Nobel Prize winner explains why the stock market is overvalued

Sock Market overvalued

A few days ago the Dow Jones Industrial Average reached another all time high.  This is often used as a barometer of how the overall economy is doing in the United States by commentators and pundits.  But one has to take a closer look to understand exactly what this “all time high” actually means, and whether or not one could consider the stock market overvalued.

 

So…   Is the stock market overvalued?

Stock Market overvaluedThe Dow Jones Industrial Average is a composite index that shows how 30 large publicly owned companies based in the United States have traded during a standard trading session in the stock market.  So it is less a measure of the overall economy, and more a measure of how these 30 companies future outlook of profits are bid for. Well things seem to be OK for these 30 companies, so why not invest in them?

The answer comes from Yale Professor and Nobel Prize winner Robert Shiller.  He has come up with a method of comparing earnings per share (EPS) with price performance. Using Shiller’s formula of averaging earnings over a 10-year time frame, the CAPE (also known as the “P/E 10”) is currently 25.61 — well above the historic mean of 16.52. To translate that into English, the stock market is currently more than 60% over-valued.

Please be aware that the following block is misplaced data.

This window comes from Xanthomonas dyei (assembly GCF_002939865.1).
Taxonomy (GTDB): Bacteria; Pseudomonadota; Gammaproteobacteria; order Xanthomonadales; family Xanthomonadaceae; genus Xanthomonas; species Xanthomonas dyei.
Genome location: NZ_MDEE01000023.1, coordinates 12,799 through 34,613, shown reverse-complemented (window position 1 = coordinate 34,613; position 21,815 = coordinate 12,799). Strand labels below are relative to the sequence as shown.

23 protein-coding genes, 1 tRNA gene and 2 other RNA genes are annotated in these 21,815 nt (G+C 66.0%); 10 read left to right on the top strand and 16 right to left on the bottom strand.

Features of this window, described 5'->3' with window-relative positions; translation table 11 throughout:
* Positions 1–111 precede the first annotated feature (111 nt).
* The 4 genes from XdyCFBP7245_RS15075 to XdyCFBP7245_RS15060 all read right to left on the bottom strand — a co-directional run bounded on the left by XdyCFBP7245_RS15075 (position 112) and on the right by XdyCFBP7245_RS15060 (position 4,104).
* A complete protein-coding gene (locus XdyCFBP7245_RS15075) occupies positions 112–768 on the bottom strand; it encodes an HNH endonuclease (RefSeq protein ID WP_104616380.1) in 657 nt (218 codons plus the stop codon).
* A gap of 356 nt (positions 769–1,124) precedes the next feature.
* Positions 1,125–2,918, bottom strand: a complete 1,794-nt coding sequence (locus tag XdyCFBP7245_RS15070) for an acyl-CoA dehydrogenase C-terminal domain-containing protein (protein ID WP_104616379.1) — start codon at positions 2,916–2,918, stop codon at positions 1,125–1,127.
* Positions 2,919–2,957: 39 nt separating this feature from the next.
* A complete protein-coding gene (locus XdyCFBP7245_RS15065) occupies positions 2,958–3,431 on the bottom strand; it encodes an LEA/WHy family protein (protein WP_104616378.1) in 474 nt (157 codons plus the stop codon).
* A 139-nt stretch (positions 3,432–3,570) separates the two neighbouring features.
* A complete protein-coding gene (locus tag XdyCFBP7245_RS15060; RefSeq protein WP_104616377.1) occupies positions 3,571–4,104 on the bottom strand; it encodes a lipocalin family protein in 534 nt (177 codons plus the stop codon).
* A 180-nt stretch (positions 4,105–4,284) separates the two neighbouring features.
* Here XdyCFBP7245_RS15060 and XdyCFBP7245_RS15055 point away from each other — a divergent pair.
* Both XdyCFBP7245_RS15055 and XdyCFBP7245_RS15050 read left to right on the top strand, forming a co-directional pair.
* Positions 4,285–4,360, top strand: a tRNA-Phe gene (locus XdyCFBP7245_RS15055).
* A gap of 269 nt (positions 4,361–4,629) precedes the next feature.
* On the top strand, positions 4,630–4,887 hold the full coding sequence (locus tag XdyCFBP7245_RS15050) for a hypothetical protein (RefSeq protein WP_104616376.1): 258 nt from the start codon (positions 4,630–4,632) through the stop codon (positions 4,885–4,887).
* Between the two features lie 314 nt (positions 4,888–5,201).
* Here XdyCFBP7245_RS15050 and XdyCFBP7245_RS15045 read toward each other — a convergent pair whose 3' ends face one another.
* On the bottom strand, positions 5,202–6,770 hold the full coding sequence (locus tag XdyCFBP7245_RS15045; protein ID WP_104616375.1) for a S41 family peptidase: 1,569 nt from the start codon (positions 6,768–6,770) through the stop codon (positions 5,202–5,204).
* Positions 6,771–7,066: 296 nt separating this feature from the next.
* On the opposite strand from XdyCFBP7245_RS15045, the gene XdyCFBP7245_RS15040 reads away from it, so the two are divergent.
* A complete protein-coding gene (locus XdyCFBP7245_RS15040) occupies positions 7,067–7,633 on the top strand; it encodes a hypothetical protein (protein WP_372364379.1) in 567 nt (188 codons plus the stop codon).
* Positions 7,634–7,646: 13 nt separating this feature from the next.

Using the long term values of stocks, there are only 3 times in history has this formula been so overvalued:

  • Just before Black Tuesday 1929
  • The IPO .com bubble of 2000
  • Late 2007 before the onset of the 2008 financial crisis

 

Why is this happening?

Why is there such a discrepancy between what people are willing to pay for a stock and real value?  The answer lies in where the money is coming from.

Simply put, the Federal Reserve – the central bank of the United States – is printing a money.  A lot of money.

Currently more than $60 Billion dollars a month. 

A good portion of this money ends up in the stock market where it competes for the future earnings of the most sought after companies (which is what stock prices are).  When a market is priced based not on real demand but on expectations of future price rises it is called a speculative bubble.

If history can teach us anything, this means it is time to get out.

Now.

 

And how does this relate to real estate in Playa del Carmen?

Given the relative certainty, based on every available indicator, that there will absolutely be a stock market crash in the near future, the question then arises: If I shouldn’t keep my money in the stock market, what are my options?

Are there other investments where the economic indicators show a better outcome – both long and short term?

Of course!  And in an upcoming blog post, we are going to explore some of those options.

Talk to you soon!